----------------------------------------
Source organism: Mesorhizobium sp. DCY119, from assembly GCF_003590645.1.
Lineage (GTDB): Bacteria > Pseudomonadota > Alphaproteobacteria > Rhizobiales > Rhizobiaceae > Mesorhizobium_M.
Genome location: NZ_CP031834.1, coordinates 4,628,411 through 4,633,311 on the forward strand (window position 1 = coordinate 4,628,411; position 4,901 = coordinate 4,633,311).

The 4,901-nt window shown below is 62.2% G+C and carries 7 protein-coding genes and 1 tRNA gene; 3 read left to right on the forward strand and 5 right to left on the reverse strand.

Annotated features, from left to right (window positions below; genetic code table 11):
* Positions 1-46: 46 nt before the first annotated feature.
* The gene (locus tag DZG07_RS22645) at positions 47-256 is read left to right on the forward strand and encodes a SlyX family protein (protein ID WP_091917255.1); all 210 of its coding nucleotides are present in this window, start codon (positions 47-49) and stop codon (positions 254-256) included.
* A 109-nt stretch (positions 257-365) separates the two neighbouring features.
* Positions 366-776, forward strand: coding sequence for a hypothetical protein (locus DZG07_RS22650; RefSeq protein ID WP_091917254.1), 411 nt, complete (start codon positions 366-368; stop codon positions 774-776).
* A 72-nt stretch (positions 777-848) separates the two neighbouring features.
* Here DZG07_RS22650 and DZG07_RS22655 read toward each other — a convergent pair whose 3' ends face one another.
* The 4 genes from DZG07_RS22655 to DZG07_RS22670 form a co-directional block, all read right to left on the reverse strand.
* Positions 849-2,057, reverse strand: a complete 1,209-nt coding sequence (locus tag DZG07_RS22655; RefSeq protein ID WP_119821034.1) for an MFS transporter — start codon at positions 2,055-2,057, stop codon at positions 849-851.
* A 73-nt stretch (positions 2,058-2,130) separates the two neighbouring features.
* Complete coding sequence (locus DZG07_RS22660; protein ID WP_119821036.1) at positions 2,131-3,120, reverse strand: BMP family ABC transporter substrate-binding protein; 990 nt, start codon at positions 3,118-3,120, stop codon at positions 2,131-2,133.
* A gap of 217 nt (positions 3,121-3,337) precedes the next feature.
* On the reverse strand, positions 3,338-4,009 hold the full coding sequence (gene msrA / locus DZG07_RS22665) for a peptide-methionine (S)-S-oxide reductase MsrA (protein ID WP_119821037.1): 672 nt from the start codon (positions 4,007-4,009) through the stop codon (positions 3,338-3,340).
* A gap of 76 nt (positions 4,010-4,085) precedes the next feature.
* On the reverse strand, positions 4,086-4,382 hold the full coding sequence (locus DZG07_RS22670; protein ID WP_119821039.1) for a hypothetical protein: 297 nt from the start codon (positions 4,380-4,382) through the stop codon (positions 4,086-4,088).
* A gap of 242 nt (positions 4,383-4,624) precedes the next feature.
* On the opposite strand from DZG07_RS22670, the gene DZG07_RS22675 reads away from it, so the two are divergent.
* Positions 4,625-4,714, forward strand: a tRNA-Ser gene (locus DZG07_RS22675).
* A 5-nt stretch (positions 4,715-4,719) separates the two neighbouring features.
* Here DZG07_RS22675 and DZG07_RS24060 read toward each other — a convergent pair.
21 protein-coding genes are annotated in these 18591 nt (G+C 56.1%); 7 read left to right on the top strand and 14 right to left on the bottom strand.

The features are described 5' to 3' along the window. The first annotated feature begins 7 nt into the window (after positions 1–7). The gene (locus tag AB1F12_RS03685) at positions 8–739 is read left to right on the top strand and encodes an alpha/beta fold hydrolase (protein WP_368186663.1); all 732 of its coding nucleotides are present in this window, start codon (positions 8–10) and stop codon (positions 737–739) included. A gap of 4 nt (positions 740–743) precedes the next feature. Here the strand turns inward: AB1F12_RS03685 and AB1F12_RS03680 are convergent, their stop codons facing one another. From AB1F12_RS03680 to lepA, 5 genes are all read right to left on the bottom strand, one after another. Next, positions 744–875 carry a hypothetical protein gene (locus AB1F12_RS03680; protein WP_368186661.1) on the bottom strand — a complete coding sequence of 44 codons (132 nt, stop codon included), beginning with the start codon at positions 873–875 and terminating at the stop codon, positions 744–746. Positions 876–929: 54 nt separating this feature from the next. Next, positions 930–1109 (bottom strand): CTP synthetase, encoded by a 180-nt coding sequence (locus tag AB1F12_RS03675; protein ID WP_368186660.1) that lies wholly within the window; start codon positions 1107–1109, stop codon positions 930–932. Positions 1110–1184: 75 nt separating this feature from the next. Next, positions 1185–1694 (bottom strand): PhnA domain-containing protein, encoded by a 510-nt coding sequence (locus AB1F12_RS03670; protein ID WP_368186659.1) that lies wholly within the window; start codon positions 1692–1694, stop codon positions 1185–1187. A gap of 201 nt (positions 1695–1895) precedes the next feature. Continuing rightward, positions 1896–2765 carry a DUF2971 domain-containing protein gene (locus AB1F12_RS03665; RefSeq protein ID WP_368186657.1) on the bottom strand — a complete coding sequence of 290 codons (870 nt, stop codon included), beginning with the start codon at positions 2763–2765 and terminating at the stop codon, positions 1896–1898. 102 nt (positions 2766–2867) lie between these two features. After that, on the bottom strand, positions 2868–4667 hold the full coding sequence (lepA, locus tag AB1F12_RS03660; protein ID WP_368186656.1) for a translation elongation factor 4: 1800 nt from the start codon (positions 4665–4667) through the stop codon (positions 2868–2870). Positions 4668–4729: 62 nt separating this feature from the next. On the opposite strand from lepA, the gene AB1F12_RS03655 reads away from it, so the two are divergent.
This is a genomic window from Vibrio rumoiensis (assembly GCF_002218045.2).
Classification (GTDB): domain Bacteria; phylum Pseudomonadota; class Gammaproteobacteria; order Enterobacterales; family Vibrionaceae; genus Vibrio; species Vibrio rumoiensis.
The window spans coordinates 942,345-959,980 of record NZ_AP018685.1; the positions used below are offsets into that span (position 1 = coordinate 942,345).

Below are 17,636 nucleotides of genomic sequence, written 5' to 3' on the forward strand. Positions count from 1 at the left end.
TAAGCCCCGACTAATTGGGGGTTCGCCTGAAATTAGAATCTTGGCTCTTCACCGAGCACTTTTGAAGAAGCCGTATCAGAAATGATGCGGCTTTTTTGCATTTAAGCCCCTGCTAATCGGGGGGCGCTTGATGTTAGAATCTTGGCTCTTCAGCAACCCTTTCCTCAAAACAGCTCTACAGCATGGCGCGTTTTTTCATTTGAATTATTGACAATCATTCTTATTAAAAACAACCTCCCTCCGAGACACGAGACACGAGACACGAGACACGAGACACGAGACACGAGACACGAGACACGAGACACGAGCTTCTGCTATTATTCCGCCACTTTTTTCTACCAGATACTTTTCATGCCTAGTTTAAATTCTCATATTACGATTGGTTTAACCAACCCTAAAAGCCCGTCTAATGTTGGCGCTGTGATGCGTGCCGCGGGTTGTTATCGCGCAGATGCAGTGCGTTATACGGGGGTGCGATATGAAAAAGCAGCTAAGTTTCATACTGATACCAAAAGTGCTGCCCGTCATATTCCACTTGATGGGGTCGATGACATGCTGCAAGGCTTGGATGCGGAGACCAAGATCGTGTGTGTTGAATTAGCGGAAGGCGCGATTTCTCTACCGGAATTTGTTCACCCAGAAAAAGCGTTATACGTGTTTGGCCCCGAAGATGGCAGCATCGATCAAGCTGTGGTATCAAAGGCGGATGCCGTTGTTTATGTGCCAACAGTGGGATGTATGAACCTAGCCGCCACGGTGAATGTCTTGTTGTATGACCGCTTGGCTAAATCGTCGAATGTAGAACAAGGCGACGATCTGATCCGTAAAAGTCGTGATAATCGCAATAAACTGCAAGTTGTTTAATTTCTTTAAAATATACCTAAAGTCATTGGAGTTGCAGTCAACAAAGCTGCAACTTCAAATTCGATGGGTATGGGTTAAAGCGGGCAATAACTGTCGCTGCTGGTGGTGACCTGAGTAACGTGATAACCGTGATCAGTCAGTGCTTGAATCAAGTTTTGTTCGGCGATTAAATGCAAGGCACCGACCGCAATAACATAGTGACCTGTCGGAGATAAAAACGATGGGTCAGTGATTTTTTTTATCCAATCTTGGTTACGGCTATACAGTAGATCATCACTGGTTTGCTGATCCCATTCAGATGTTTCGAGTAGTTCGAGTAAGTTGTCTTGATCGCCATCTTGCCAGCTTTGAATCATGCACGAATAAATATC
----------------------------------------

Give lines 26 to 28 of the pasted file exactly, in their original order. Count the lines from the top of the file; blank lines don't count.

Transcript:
The features are described 5' to 3' along the window. The first annotated feature begins 7 nt into the window (after positions 1–7). The gene (locus tag AB1F12_RS03685) at positions 8–739 is read left to right on the top strand and encodes an alpha/beta fold hydrolase (protein WP_368186663.1); all 732 of its coding nucleotides are present in this window, start codon (positions 8–10) and stop codon (positions 737–739) included. A gap of 4 nt (positions 740–743) precedes the next feature. Here the strand turns inward: AB1F12_RS03685 and AB1F12_RS03680 are convergent, their stop codons facing one another. From AB1F12_RS03680 to lepA, 5 genes are all read right to left on the bottom strand, one after another. Next, positions 744–875 carry a hypothetical protein gene (locus AB1F12_RS03680; protein WP_368186661.1) on the bottom strand — a complete coding sequence of 44 codons (132 nt, stop codon included), beginning with the start codon at positions 873–875 and terminating at the stop codon, positions 744–746. Positions 876–929: 54 nt separating this feature from the next. Next, positions 930–1109 (bottom strand): CTP synthetase, encoded by a 180-nt coding sequence (locus tag AB1F12_RS03675; protein ID WP_368186660.1) that lies wholly within the window; start codon positions 1107–1109, stop codon positions 930–932. Positions 1110–1184: 75 nt separating this feature from the next. Next, positions 1185–1694 (bottom strand): PhnA domain-containing protein, encoded by a 510-nt coding sequence (locus AB1F12_RS03670; protein ID WP_368186659.1) that lies wholly within the window; start codon positions 1692–1694, stop codon positions 1185–1187. A gap of 201 nt (positions 1695–1895) precedes the next feature. Continuing rightward, positions 1896–2765 carry a DUF2971 domain-containing protein gene (locus AB1F12_RS03665; RefSeq protein ID WP_368186657.1) on the bottom strand — a complete coding sequence of 290 codons (870 nt, stop codon included), beginning with the start codon at positions 2763–2765 and terminating at the stop codon, positions 1896–1898. 102 nt (positions 2766–2867) lie between these two features. After that, on the bottom strand, positions 2868–4667 hold the full coding sequence (lepA, locus tag AB1F12_RS03660; protein ID WP_368186656.1) for a translation elongation factor 4: 1800 nt from the start codon (positions 4665–4667) through the stop codon (positions 2868–2870). Positions 4668–4729: 62 nt separating this feature from the next. On the opposite strand from lepA, the gene AB1F12_RS03655 reads away from it, so the two are divergent.
This is a genomic window from Vibrio rumoiensis (assembly GCF_002218045.2).
Classification (GTDB): domain Bacteria; phylum Pseudomonadota; class Gammaproteobacteria; order Enterobacterales; family Vibrionaceae; genus Vibrio; species Vibrio rumoiensis.